This is a very exciting installment of Impressions While Riding My Bike. Me and my bike have taken to the road seeking adventure. I’ve been getting to know my neighborhood quite well, and it’s been, so far, an enlightening experience. But as you know, standing in place might as well be moving backwards. So it was time to take on a new challenge and a fresh experience.
I’ve been wanting to ride my bike by the beach for some time now. But as I pulled into the nearly empty parking lot, stepped out of my car and unhitched my bike, I felt a familiar sensation of anxiety that comes with trying anything new. Thankfully, I crossed the street and was granted an immediate reward.
It took me much longer to get from the parking lot to beach then I expected. The bike is taken down from the bike rack. The bag that I packed with water, books and a journal for after my bike ride are put into my trunk for safety. The bike rack is removed and placed into the trunk. Check that I have my keys on me 8 times. Close trunk. Try to ride off. Realize rack bar is still on bike. Fight to get it off of bike. Open trunk. Place in trunk. Sweat gallons before bike ride even starts.
I have grown up in South Florida and have watched people ride their bikes beach side all of my life, but now I am one of them. I did go riding once with 3 friends, but it wasn’t the solitary experience that it is now. And you know how much I love solitary. Meanwhile, my heart is still racing and I don’t know why.
When I first took off riding, I felt so nervous and vulnerable that I almost forgot how to ride properly. I mounted on the sidewalk and when two women seemed to be coming my way, I promptly freaked out and scrapped my entire leg along the side of the stone wall. Great job, Lyz. I’ll have some scabs to mark the occasion for sure.
I literally had to mentally get my act together, hit refresh. I find it fascinating how a routine activity in a new environment can force us to realign our minds. Trying new things pushes us in that way. I never want to stop having new experiences.
The man in the photo above is a volunteer worker. It wasn’t long into my ride when I noticed him and then others. They are a volunteer beach clean up squad. Like superheroes for the environment! They scour the beaches of Fort Lauderdale picking up what others have left behind. It’s sad to think that for as long as I’ve lived here and enjoyed the beach, I’ve never once thought more than in passing to volunteer to keep it clean.
Sure I clean up after myself, reduce my plastic use and I complain about spring breakers and their utter disrespect for our beaches. To many of them this is just a pretty backdrop for their parties, but for some of us this beach has been a sanctuary and a friend. But what have I done to actively reverse the damage that’s being caused to our planet? Not much. Why should these men and women be carrying the burden of so many? I love the beach and I want to join some organized volunteering efforts. We’ve just got to preserve this.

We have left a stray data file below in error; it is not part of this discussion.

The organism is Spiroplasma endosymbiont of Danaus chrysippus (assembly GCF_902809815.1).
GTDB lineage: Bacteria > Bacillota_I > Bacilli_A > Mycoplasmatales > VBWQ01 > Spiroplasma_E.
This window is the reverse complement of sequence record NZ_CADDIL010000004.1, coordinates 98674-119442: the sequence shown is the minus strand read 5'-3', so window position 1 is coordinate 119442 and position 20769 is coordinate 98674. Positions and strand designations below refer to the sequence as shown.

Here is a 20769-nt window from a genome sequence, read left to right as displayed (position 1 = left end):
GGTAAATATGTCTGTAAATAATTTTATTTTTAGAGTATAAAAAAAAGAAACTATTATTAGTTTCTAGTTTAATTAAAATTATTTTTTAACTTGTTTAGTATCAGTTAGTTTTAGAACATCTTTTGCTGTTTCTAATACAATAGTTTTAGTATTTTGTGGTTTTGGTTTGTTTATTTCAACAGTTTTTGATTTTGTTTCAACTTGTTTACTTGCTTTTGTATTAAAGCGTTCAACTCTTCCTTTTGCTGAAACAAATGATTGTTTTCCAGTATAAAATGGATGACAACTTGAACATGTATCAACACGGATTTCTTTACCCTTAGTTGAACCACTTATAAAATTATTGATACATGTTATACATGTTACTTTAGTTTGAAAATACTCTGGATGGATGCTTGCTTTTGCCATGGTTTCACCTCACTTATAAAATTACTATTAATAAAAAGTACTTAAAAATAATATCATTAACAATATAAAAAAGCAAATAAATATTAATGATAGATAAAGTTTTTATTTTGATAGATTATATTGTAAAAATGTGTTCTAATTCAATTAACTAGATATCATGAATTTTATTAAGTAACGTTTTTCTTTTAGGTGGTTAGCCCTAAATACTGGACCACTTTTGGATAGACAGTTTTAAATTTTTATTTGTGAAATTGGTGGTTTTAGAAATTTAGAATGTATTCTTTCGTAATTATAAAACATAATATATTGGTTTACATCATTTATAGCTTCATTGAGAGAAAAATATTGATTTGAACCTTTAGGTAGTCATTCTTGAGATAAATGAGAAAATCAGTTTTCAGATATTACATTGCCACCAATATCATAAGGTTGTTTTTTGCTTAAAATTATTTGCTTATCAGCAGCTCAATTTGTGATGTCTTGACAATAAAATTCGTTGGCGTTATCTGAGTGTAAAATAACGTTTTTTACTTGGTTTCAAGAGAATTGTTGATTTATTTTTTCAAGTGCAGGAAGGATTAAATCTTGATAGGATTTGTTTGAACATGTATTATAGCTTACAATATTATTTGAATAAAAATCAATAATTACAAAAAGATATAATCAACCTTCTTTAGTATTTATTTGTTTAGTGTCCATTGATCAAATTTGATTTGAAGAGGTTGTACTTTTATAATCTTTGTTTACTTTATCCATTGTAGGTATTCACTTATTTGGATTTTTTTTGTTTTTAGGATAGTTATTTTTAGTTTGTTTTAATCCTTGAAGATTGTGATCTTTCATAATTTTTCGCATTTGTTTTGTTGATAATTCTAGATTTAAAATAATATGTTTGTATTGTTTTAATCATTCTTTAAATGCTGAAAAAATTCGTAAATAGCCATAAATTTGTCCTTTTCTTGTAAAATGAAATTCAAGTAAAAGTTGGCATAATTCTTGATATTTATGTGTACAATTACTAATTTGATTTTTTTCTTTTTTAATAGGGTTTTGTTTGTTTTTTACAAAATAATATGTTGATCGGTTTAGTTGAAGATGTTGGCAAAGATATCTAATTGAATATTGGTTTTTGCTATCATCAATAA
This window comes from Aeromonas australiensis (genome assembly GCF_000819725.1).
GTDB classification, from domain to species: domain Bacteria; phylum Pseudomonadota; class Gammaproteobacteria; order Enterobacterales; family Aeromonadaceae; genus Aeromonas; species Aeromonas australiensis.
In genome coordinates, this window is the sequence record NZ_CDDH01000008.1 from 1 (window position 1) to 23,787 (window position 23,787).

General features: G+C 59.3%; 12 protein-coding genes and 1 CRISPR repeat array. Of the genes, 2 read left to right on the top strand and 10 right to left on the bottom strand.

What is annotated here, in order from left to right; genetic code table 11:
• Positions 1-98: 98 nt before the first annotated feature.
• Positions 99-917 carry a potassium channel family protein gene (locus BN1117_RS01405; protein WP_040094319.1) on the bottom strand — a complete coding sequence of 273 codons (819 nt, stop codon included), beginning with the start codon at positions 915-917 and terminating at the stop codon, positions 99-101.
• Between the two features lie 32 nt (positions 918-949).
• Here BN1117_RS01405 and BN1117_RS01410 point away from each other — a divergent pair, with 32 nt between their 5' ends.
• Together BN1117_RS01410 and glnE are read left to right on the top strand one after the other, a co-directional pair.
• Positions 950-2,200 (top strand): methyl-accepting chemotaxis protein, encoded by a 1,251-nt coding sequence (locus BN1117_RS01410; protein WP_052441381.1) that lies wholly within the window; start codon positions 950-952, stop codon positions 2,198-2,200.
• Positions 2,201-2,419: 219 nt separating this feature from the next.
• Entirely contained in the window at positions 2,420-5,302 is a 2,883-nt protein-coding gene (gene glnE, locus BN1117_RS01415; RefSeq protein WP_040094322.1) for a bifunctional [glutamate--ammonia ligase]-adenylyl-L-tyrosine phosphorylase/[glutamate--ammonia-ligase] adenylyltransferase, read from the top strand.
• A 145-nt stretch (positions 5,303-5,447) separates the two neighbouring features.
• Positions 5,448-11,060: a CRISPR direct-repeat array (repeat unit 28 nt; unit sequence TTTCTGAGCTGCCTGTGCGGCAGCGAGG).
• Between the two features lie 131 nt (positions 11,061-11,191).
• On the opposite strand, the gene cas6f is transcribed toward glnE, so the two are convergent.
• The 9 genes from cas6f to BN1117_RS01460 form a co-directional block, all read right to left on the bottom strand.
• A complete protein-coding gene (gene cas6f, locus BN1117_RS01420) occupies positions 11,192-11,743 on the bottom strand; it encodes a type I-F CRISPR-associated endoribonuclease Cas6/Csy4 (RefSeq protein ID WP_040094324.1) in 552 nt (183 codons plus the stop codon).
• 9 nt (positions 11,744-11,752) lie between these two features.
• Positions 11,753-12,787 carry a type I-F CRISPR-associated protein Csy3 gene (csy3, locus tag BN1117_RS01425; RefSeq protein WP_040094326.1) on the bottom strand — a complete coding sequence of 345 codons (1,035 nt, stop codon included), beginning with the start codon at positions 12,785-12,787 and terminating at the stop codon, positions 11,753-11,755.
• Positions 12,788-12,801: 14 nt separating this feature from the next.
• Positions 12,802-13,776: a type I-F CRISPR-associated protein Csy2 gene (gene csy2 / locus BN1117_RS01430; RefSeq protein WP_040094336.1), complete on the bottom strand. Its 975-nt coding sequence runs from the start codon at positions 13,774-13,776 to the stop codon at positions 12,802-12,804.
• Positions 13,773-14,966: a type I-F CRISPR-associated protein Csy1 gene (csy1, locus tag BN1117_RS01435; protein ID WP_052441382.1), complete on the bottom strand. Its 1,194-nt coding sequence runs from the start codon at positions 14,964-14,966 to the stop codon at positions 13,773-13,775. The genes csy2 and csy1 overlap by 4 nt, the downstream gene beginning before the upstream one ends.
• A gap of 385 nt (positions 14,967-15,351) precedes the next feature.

The clouds are absolutely the stuff of paintings. I wish that I could take the painters of the Baroque period, place them on this beach and see what they come up with. It’d be my gift to them. I wonder why I don’t see any painters on the beach, but then again I’m moving pretty quickly. Do people still sit on beaches and in open fields with paint and canvas?
Because I haven’t yet invested in a bottle holder for my water, I didn’t bring any along on my ride. It was so hot, and I didn’t want a back pack making me even hotter, so I left all that stuff in the trunk, as you’ll recall. The fact that I was singing out loud for most of the bike ride didn’t help my dried out throat any. But I rolled along steadily. I saw only the occasional bike rider on the left side of the street and plenty of people walking on my right.
You can’t throw a rock in Florida without hitting a palm tree.
I rode on for some time, feeling incredibly grateful for living in such a beautiful place as this. I’m pretty sure I had a huge smirk on my face the entire time. Really, the day was more picturesque than I could even had ask for. The clouds were bright and full, the day was sunny, it was the middle of the day and a work day.
I think the people who are at the beach on a weekday power walking alone or with spouses, the bikers who bike alone or with a friend, the people who lay on the beach and swim in the water, are enjoying a special slice of life. People will spend more time working than anything else in their lives, and most people wait for two days in the week and two weeks in the year to enjoy their lives. It’s sickening. Why don’t you schedule yourself a ditch work day sometime this month to do something that you love. Don’t squeeze it in between laundry loads. Take the damn day and live beautifully.